Whale watching. For some it may bring to mind school field trips or coastal vacations. Fanny packs and binoculars. Long stretches of ocean and searching eyes, with the hope that maybe, just maybe, one of the largest animals on earth will appear in the waters below. But for Laurel Sullivan (Unity College class of 2018), whale watching is both all of these things and none of these things at once. Whale watching isn’t just a pastime for Laurel — it’s conservation. Science.
Here’s why you should be alarmed by the changing climate
George Smith BDN Outdoor News Blog - Monday, November 20, 2017 

What will it take to convince you that climate change is happening and is a problem that must be addressed? Perhaps Lyme disease and deer ticks? The terrible loss of commercial fisheries along the Maine coast, as the ocean water warms? The huge number of moose dying from ticks? Erratic weather including a frightening increase in fires, floods, and hurricanes? The increase in the number of Maine cases of Anaplasmosis? If our country is going to tackle this, we need Congress to step up on several key issues, including stopping the President’s proposed cuts in the EPA’s budget, repeal of rules protecting our streams, rivers, lakes and ponds, and revival of the coal industry.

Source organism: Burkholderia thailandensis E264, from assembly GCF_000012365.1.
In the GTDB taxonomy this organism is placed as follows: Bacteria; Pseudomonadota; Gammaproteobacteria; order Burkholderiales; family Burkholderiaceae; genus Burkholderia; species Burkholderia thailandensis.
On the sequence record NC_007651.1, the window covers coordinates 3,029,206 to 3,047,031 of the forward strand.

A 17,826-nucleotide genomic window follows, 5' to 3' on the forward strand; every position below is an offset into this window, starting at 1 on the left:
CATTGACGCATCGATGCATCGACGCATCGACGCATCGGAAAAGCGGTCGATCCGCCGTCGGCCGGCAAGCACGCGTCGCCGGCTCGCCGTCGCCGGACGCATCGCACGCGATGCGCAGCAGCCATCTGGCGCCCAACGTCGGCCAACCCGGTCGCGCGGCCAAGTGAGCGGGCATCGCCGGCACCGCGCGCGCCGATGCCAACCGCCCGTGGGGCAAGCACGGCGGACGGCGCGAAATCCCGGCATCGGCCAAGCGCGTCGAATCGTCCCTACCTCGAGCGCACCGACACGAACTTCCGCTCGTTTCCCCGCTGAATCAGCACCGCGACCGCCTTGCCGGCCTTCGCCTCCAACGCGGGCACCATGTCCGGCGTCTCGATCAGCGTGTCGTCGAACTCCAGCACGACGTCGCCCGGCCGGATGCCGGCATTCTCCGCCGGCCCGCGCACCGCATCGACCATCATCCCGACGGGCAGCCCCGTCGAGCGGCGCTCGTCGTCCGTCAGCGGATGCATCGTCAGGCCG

Opinion: All quiet on the climate front
Bangor Daily News - Monday, November 20, 2017 

“Promoting coal at a climate summit is like promoting tobacco at a cancer summit,” said Michael Bloomberg, the former New York mayor, but President Donald J. Trump did exactly that. He sent a team of American diplomats and energy executives to the annual world climate summit, that was held this year in Bonn, Germany, to extol the wonders of “clean” coal. Bloomberg, now a U.N. special envoy for climate change, got it right. ~ Gwynne Dyer
Maine Says More Than 400K Farm Acres To Transfer In 10 years
Associated Press - Monday, November 20, 2017 

Maine officials say more than 400,000 acres of Maine farmland will transition ownership over the next 10 years. The coming transfer of ownership is the focus of an upcoming conference scheduled for Dec. 4 at the Augusta Civic Center. It's co-hosted by Maine Farmland Trust and Land For Good.
Under threat of Trump cuts, Maine labs find clever ways to pay for science